Researchers and academics are specialists in their areas. The way these professionals build their reputations, nationally or internationally, is by becoming an absolute expert, through publication, in everything to do with a particular subject, down to the splitting of hairs on a particular debate and critique. Policy-makers think completely differently. Policy-makers come in with a much wider view of an issue – sometimes informed, sometimes not so informed about the research – and form a view about the way the world ought to be. The inability of researchers to speak a language which is wider than their own subject expertise is very limiting to demonstrating how policy-makers can use a piece of work exploring minute detail of one area to the wider policy arena. I would apply this criticism equally to myself as a former academic. The need to change your language – going between substantive research and public policy – is something that I haven’t seen being taught in academia, opening debate about either why you should participate in the policy debate, or how you can participate using an evidence base as the spring board for the conversation. Instead academics are pushed through the promotion system in universities to become experts, asked to speak at conferences and in academic forums to other academics. Getting a PhD, getting published, is all about saying something new, it’s not about making things more understandable or different. Policy-makers are often thought to be a second order of customer rather than part of the top order.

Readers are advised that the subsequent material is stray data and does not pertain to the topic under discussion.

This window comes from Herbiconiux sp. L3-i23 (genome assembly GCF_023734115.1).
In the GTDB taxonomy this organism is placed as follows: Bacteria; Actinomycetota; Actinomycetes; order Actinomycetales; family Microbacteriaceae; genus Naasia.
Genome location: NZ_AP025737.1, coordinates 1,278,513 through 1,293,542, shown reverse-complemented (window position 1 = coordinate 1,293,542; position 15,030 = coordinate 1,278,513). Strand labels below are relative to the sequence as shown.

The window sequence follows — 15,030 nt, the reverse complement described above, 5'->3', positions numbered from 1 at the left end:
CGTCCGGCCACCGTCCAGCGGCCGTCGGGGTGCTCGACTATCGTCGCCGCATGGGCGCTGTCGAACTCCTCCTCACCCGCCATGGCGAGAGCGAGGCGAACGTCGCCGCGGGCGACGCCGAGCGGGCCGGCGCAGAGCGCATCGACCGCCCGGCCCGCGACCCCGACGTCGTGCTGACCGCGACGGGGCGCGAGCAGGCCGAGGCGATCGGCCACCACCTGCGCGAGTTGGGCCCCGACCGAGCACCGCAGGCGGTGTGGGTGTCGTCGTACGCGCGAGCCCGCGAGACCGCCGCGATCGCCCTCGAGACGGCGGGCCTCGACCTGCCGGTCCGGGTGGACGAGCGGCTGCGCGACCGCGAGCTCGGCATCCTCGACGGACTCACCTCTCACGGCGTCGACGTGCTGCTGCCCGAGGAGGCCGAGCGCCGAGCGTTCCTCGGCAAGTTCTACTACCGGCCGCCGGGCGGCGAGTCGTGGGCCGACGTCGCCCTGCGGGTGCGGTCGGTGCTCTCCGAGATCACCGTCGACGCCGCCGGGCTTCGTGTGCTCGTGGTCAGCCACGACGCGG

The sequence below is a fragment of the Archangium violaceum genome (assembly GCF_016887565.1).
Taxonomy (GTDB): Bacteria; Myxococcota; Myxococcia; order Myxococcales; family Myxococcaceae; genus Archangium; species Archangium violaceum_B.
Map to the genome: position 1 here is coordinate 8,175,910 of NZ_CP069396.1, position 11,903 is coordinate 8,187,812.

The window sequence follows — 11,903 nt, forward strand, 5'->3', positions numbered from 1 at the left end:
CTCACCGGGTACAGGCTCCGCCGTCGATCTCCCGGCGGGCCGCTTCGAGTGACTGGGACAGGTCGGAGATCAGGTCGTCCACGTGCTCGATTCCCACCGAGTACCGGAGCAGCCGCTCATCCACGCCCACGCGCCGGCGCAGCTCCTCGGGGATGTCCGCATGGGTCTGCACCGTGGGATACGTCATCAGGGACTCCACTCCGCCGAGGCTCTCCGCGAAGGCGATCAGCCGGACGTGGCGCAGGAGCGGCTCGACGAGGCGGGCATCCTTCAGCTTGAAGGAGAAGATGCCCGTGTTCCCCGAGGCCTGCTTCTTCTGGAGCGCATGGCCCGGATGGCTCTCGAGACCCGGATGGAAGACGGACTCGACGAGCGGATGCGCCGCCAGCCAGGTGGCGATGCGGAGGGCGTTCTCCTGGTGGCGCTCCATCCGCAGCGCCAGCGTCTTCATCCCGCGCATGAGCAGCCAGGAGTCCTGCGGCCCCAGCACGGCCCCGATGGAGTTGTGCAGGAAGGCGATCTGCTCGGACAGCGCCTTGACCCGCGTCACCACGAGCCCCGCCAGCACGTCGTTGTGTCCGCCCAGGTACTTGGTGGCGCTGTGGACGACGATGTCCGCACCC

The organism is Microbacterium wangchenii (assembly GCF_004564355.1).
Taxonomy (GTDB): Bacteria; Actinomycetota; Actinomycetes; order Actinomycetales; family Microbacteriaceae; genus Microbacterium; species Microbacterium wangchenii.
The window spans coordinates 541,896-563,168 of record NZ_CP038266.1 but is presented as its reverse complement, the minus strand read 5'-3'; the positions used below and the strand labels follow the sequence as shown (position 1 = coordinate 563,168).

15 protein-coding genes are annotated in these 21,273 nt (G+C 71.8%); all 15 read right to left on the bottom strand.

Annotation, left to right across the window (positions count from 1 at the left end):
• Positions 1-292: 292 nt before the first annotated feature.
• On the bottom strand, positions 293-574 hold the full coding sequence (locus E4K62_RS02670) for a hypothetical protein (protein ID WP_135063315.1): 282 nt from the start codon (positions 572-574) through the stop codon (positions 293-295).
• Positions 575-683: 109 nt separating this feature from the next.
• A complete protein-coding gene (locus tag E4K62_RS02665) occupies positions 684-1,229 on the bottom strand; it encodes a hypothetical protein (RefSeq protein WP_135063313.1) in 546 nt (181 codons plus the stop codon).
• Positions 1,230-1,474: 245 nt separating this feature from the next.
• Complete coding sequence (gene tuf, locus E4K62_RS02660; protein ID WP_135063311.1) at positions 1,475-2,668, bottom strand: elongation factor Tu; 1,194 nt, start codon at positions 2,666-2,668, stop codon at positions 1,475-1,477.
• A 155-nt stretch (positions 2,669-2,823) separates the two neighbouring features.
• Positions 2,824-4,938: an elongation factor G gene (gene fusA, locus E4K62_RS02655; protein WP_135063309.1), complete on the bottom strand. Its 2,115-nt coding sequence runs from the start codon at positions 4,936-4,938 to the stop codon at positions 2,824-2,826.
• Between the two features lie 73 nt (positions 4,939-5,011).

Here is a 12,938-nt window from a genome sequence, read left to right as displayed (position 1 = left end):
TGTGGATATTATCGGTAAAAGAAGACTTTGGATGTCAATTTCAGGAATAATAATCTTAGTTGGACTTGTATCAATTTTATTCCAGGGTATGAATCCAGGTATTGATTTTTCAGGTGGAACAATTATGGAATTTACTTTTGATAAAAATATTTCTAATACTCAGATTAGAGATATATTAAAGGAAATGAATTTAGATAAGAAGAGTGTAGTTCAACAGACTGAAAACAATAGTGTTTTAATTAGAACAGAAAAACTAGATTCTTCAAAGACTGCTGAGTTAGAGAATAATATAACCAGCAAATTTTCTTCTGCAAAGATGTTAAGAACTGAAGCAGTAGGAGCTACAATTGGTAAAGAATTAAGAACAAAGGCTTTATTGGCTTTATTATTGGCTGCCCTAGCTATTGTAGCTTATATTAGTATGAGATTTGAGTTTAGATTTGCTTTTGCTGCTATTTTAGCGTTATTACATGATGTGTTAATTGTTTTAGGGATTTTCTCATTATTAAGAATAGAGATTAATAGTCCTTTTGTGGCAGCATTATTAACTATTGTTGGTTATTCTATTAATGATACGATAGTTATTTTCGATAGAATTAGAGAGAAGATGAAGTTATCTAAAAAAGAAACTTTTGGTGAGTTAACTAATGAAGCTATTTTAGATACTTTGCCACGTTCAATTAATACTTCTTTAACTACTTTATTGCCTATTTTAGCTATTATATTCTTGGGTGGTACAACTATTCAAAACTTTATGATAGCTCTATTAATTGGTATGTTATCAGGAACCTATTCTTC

I’ve learnt that what is needed to communicate research successfully is to become more of a generalist, to take research and information from whatever is useful in many different arenas, and to weave them together using the appropriate language. Most researchers would consider this ‘impure’, because the logic and the way forward is never perfect, never without steps to improvement. To enable theoretical and conceptual stances adopted, these need to be grounded, in terms of the police this means grounding them in operational imperatives, the way crime happens, or threats and risks of terrorism.
What are the chief challenges for social scientists today?
At the broadest level I see the language moving towards behavioural economics, and yet there are many other social science disciplines and approaches that are relevant and useful in terms of improving social and community life. Perhaps the predominance of behavioural economics is due to the primacy of global connected finance, with the internet enabling the modelling of people’s buying behaviour. But I see behavioural economics on the high policy level competing with traditional social science disciplines.
Social scientists need to find ways to demonstrate their relevance and to find ways of measuring (or documenting) their impact, something which probably has a special salience for academics in the UK. Social science is important: we need anthropologists, social psychologists and good sociologists, people who understand people, and that to me is what social science is best at.